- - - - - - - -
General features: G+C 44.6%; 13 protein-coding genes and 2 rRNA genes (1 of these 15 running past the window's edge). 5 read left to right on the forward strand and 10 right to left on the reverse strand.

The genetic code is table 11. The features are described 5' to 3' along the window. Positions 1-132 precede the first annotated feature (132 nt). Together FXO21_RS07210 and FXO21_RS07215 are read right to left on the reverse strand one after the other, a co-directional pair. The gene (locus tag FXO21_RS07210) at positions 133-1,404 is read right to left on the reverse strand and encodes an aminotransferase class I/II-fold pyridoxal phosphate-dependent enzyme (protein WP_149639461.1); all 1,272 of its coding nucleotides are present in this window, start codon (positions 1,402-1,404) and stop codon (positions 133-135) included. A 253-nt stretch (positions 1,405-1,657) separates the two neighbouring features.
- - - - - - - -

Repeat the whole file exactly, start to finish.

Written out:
General features: G+C 44.6%; 13 protein-coding genes and 2 rRNA genes (1 of these 15 running past the window's edge). 5 read left to right on the forward strand and 10 right to left on the reverse strand.

The genetic code is table 11. The features are described 5' to 3' along the window. Positions 1-132 precede the first annotated feature (132 nt). Together FXO21_RS07210 and FXO21_RS07215 are read right to left on the reverse strand one after the other, a co-directional pair. The gene (locus tag FXO21_RS07210) at positions 133-1,404 is read right to left on the reverse strand and encodes an aminotransferase class I/II-fold pyridoxal phosphate-dependent enzyme (protein WP_149639461.1); all 1,272 of its coding nucleotides are present in this window, start codon (positions 1,402-1,404) and stop codon (positions 133-135) included. A 253-nt stretch (positions 1,405-1,657) separates the two neighbouring features.